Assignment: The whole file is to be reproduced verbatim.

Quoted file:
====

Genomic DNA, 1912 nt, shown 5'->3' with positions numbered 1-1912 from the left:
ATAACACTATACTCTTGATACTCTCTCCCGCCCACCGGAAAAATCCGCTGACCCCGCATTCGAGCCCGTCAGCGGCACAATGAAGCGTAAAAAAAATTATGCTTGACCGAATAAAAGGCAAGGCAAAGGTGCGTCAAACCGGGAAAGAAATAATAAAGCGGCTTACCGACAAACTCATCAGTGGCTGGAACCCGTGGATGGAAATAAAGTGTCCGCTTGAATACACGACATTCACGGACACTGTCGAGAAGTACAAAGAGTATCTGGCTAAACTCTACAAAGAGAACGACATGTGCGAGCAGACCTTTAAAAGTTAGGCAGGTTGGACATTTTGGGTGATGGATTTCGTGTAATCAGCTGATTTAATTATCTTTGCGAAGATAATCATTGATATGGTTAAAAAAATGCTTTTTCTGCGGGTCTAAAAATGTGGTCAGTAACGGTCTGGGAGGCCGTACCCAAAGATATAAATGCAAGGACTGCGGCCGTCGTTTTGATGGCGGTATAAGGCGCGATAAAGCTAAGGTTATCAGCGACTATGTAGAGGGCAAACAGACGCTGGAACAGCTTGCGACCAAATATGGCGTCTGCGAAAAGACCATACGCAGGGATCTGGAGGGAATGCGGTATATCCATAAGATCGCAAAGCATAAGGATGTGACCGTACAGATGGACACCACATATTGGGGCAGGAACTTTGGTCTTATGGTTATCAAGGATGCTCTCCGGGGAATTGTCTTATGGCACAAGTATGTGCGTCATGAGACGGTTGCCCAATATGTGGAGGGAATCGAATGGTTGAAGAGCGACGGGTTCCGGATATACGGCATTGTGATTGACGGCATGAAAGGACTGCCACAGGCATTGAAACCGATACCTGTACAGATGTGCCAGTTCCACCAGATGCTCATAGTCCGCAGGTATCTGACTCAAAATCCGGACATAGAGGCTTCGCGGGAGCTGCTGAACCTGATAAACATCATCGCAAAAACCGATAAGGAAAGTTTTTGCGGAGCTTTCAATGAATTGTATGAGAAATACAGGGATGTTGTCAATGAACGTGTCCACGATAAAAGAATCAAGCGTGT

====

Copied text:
Genomic DNA, 1912 nt, shown 5'->3' with positions numbered 1-1912 from the left:
ATAACACTATACTCTTGATACTCTCTCCCGCCCACCGGAAAAATCCGCTGACCCCGCATTCGAGCCCGTCAGCGGCACAATGAAGCGTAAAAAAAATTATGCTTGACCGAATAAAAGGCAAGGCAAAGGTGCGTCAAACCGGGAAAGAAATAATAAAGCGGCTTACCGACAAACTCATCAGTGGCTGGAACCCGTGGATGGAAATAAAGTGTCCGCTTGAATACACGACATTCACGGACACTGTCGAGAAGTACAAAGAGTATCTGGCTAAACTCTACAAAGAGAACGACATGTGCGAGCAGACCTTTAAAAGTTAGGCAGGTTGGACATTTTGGGTGATGGATTTCGTGTAATCAGCTGATTTAATTATCTTTGCGAAGATAATCATTGATATGGTTAAAAAAATGCTTTTTCTGCGGGTCTAAAAATGTGGTCAGTAACGGTCTGGGAGGCCGTACCCAAAGATATAAATGCAAGGACTGCGGCCGTCGTTTTGATGGCGGTATAAGGCGCGATAAAGCTAAGGTTATCAGCGACTATGTAGAGGGCAAACAGACGCTGGAACAGCTTGCGACCAAATATGGCGTCTGCGAAAAGACCATACGCAGGGATCTGGAGGGAATGCGGTATATCCATAAGATCGCAAAGCATAAGGATGTGACCGTACAGATGGACACCACATATTGGGGCAGGAACTTTGGTCTTATGGTTATCAAGGATGCTCTCCGGGGAATTGTCTTATGGCACAAGTATGTGCGTCATGAGACGGTTGCCCAATATGTGGAGGGAATCGAATGGTTGAAGAGCGACGGGTTCCGGATATACGGCATTGTGATTGACGGCATGAAAGGACTGCCACAGGCATTGAAACCGATACCTGTACAGATGTGCCAGTTCCACCAGATGCTCATAGTCCGCAGGTATCTGACTCAAAATCCGGACATAGAGGCTTCGCGGGAGCTGCTGAACCTGATAAACATCATCGCAAAAACCGATAAGGAAAGTTTTTGCGGAGCTTTCAATGAATTGTATGAGAAATACAGGGATGTTGTCAATGAACGTGTCCACGATAAAAGAATCAAGCGTGT